Protocol of Determining the Effect of Selenium Supplementation on CD4 + T Lymphocyte Count in HIV/AIDS Patients: A Randomized Double Blind Placebo Controlled Trial

DOI: 10.4236/aid.2011.12003   PDF   HTML     3,829 Downloads   8,776 Views   Citations


Background: Acquired immune deficiency syndrome (AIDS) is believed to be both among major epidemics and a critical global health issue. The administration of antiretroviral therapy is recently proposed for all patients with CD4 + T cell count of ≤ 350/μlit in different studies The accessibility of combination therapy has been restricted due to high costs of drugs, particularly in low and middle income countries. In Iran, according to WHO, drugs were distributed among only 6% of adults and 4% - 14% of children in 2009. Moreover, new strains are created and therefore, resistance to the current medication along with a considerable risk of ART-related toxic adverse effects points out the need for more affordable, effective and safer treatments. The use of antioxidants such as Selenium (Se) has been indicated to be beneficial in these patients. Method: In a double-blind randomized placebo control trial, 100 HIV positive, HAART-receiving patients will be selected from more than 2000 individuals covered under IRCHA (Iranian Referral HIV/AIDS Research Centre). They are then randomized to receive daily Se supplement of 200 μgr elemental Se and placebo for 6 months. The baseline assessment of the patients who meet the inclusion and exclusion criteria includes doing some lab tests to determine the absolute count of CD4 + T lymphocyte and the plasma levels of Se. The incidence of opportunistic infection will be assessed during the monthly visits in the first six months of the follow-up and the one performed at the end of the 9th month. For evaluating the trend of CD4 + T cells changes, the absolute count of CD4 + T lymphocyte will be measured every 3 months in the 5th, 8th, and 9th, visits. The plasma levels of Se will be measured in the final follow-up session and compared with the baseline value.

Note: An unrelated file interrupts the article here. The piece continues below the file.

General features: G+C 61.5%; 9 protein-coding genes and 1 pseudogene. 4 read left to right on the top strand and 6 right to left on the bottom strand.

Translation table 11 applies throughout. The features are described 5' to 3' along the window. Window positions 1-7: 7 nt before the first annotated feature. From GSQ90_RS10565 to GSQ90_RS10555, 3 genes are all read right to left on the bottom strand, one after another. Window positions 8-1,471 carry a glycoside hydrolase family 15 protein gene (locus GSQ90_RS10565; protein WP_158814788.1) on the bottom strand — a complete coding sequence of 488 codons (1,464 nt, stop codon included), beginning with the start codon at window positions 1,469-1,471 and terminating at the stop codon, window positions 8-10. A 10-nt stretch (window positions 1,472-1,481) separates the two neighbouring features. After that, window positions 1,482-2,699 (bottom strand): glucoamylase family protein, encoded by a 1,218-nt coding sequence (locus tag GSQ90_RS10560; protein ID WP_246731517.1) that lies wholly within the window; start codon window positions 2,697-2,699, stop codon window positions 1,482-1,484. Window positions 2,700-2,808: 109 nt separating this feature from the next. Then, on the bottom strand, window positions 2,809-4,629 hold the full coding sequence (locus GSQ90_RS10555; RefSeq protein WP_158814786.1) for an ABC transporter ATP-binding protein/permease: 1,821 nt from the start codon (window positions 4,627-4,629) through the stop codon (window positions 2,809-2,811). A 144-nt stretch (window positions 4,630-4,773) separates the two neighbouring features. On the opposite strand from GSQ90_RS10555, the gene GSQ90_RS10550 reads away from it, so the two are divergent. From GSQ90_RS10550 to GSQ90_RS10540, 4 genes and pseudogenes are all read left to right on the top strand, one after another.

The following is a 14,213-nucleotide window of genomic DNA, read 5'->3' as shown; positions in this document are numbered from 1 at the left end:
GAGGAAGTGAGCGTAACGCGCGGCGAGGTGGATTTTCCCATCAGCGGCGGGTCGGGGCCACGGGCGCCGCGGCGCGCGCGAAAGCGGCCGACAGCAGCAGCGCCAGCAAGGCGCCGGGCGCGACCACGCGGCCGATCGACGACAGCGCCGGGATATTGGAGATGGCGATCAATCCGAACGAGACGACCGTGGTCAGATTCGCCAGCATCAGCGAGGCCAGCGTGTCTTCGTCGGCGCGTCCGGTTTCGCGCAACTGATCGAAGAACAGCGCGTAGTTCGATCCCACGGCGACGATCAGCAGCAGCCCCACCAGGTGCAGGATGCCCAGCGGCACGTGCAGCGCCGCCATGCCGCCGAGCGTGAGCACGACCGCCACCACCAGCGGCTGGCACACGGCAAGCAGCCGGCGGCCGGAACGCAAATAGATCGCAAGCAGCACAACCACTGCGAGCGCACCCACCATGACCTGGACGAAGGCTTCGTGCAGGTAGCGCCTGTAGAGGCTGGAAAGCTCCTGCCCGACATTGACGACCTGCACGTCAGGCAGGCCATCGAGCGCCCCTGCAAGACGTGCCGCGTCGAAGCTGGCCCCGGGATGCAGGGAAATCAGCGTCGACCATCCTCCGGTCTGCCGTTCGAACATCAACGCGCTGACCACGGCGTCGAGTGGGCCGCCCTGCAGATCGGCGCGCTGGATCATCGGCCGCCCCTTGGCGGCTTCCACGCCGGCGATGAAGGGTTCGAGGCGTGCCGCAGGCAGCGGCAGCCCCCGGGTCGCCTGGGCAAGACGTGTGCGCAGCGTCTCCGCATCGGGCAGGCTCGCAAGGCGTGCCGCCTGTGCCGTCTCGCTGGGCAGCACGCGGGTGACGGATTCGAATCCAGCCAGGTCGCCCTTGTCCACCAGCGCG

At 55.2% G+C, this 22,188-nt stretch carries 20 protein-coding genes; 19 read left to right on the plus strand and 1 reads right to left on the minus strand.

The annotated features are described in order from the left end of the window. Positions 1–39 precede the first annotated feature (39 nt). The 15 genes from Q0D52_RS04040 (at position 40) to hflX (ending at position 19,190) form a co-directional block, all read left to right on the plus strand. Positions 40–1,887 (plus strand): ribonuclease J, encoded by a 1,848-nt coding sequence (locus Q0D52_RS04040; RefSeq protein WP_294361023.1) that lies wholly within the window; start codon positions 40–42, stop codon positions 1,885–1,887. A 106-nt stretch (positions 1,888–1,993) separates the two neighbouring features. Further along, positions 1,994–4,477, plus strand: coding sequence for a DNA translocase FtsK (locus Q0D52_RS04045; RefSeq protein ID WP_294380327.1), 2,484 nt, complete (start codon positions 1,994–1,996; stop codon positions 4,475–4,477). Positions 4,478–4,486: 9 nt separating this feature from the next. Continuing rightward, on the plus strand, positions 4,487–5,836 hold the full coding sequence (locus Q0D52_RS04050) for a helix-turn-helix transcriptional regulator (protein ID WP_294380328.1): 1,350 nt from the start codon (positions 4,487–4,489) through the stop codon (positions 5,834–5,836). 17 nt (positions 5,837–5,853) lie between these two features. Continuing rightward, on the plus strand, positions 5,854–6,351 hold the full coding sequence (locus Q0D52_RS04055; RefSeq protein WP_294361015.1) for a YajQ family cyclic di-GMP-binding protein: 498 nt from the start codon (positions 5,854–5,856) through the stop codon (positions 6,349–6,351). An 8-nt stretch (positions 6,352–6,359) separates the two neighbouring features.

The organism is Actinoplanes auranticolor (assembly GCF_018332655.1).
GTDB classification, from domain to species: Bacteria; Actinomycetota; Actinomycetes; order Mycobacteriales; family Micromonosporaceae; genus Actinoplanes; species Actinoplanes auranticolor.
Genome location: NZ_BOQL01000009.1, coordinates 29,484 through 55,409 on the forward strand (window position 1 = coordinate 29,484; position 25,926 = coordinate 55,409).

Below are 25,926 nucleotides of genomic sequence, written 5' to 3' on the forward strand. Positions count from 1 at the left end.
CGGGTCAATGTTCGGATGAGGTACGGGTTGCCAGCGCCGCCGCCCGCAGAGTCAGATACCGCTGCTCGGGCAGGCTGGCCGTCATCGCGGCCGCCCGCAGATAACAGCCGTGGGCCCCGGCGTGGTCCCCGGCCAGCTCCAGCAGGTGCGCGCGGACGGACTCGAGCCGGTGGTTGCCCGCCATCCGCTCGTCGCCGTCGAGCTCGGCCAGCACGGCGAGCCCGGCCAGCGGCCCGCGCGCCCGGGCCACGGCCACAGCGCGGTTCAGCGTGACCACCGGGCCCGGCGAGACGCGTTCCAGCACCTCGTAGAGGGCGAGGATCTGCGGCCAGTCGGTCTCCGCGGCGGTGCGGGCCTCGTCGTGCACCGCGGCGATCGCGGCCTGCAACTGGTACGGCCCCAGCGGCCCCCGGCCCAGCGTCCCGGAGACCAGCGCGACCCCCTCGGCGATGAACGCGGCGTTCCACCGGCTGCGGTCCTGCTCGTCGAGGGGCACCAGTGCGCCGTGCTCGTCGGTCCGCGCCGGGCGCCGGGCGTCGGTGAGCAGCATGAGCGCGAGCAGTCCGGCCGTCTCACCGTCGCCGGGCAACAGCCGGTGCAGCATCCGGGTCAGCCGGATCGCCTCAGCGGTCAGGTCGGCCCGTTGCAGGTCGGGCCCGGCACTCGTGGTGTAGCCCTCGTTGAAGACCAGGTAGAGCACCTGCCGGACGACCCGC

Share and Cite:

S. Yousefi, A. Hadadi, A. Ostovar, B. Noor, M. Rasoolinejad, M. Abdolbaghi and H. Khalili, "Protocol of Determining the Effect of Selenium Supplementation on CD4 + T Lymphocyte Count in HIV/AIDS Patients: A Randomized Double Blind Placebo Controlled Trial," Advances in Infectious Diseases, Vol. 1 No. 2, 2011, pp. 20-26. doi: 10.4236/aid.2011.12003.

Conflicts of Interest

The authors declare no conflicts of interest.


[1] Understanding HIV/AIDS, Nantional Institute of Allergy and Infectious Diseases.
[2] WHO: Global Summary of AIDS Epidemic, 2009.
[3] How HIV Causes AIDS, National Nantional Institute of Allergy and Infectious Diseases.
[4] S. M. Hammer, J. Eron Jr, P. Reiss, R. T. Schooley, M. A. Thompson, S. Walmsley, P. Cahn, M. A. Fischl, J. M. Gatell and M. S. Hirsch, “Antiretroviral Treatment of Adult HIV Infection: Recommendations of the International AIDS Society-USA Panel,” Journal of the American Medical Association, Vol. 300, No. 5, 2008, p. 555. doi:10.1001/jama.300.5.555
[6] WHO: Classification of Low- and Middle-Income Countries by Income Level, Epidemic Level, and Geographical UNAIDS, UNICEF and WHO Regions.
[7] WHO: Treated Patients in Low- and Middle-Income Countries by Income Level, Epidemic Level, and Geographical UNAIDS, UNICEF and WHO Regions.
[8] WHO: Reported Number of People Receiving Antiretroviral Therapy in Low- and Middle-Income Countries by Sex and by Age, and Estimated Number of Children Receiving and Needing Antiretroviral Therapy and Coverage Percentages, 2009.
[9] Adherence and Drug Resistance, Nantional Institute of Allergy and Infectious Diseases.
[10] L. Patrick, “Nutrients and HIV: Part One—Beta Carotene and Selenium,” Alternative Medicine Review: A Journal of Clinical Therapeutic, Vol. 4, No. 6, 1999, p. 403.
[11] K. Schwarz and C. M. Foltz, “Selenium as an Integral Part of Factor 3 against Dietary Necrotic Liver Degeneration,” Journal of the American Chemical Society, Vol. 79, No. 12, 1957, pp. 3292-3293. doi:10.1021/ja01569a087
[12] P. R. Hoffmann and M. J. Berry, “The Influence of Selenium on Immune Responses,” Molecular Nutrition & Food Research, Vol. 52, No. 11, 2008, pp. 1273-1280. doi:10.1002/mnfr.200700330
[13] M. P. Look, J. K. Rockstroh, G. S. Rao, K. A. Kreuzer, U. Spengler and T. Sauerbruch, “Serum Selenium Versus Lymphocyte Subsets and Markers of Disease Progression and Inflammatory Response in Human Immunodeficiency Virus-1 Infection,” Biological Trace Element Research, Vol. 56, No. 1, 1997, pp. 31-41. doi:10.1007/BF02778982
[14] M. K. Baum, G. Shor-Posner, S. Lai, G. Zhang, H. Lai, M. A. Fletcher, H. Sauberlich and J. B. Page, “High Risk of HIV-Related Mortality is Associated with Selenium Deficiency,” Journal of Acquired Immune Deficiency Syndromes, Vol. 15, No. 5, 1997, p. 370. doi:10.1097/00042560-199708150-00007